Giving Up Control

Kathy Fortin

December 20, 2020

 

Giving Up Control

What does a former ballerina and fitness guru have in common with your average law firm owner? In the recent sale of her company to fitness clothier Lululemon, the former owner and CEO Brynn Putnam will be staying on with the new owner, a customary practice. Similarly, in many firms, senior lawyers also stay on at the firm after ownership is transitioned to new owners, and remain involved in different capacities.

As lawyers transition leadership, many do not envision themselves in full retirement and instead desire to stay with the firm. It can be a frightening or incomprehensible thought to contemplate that their life would not include helping clients and tackling still enjoyable legal work. For many, not having an office to go to, which has for years almost been a second home and where they can feel a sense of purpose, is hard to imagine. Staying on in some capacity is a desirable option. However, in some cases, staying on is a reaction to the frightening thought of losing the control they had in running the firm. This is particularly the case for those who have built a firm from the ground up. 

As a firm transitions from the first generation to the next, senior lawyers are still very valuable, wanted, and needed. Their ongoing involvement and commitment to the firm offers important value as the leadership transition occurs. They offer the ability to continue maintaining relationships with clients the ability to attract new clients. They also demonstrate ongoing confidence in the reputation of the firm and a passion for the firm’s continuing success.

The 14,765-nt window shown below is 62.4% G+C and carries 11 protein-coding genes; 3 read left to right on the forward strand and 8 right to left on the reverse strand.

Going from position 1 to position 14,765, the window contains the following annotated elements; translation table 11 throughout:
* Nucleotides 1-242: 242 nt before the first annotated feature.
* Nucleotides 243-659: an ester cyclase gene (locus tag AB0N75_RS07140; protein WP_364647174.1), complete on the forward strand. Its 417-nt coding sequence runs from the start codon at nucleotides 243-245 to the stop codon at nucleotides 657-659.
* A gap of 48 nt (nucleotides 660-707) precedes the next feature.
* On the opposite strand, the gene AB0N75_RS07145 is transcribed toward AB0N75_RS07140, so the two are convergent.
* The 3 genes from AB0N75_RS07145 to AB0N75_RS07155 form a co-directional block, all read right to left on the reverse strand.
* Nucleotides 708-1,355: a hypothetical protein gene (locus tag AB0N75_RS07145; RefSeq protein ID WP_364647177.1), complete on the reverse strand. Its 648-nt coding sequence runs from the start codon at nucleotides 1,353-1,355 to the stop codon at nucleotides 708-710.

Ms. Putnam recognizes the changes she must accept as she steps down as the head of her former business (Wall Street Journal; Nov. 27, 2020).  Similarly, law firm founders must recognize the same and also accept that there are also necessary and logical changes that need to happen:

  • Those lawyers passing the baton must be aware there will be change they can no longer control and they must accept the fact that it will be a new firm with new leadership styles, personalities, culture, and perhaps different priorities.
  • The senior lawyers must approach the transition with excitement for the new venture and lend support to the new owners as they chart a new course.
  • They must accept they are no longer the leader and must not disrupt the transition.
  • They must recognize that while it may feel scary to release their hold on ownership, they must restrain their efforts to assert any effort to continue as before.

As the firm is finding its own way, so must the senior lawyer who stays on. Recognizing this  is the inherent challenge in the transition to new ownership. At the same time, there is also a tremendous upside to staying on at the firm. Lawyers can discover gratifying new opportunities in assuming a new role, one without burdens, but instead new rewards in a late-stage career.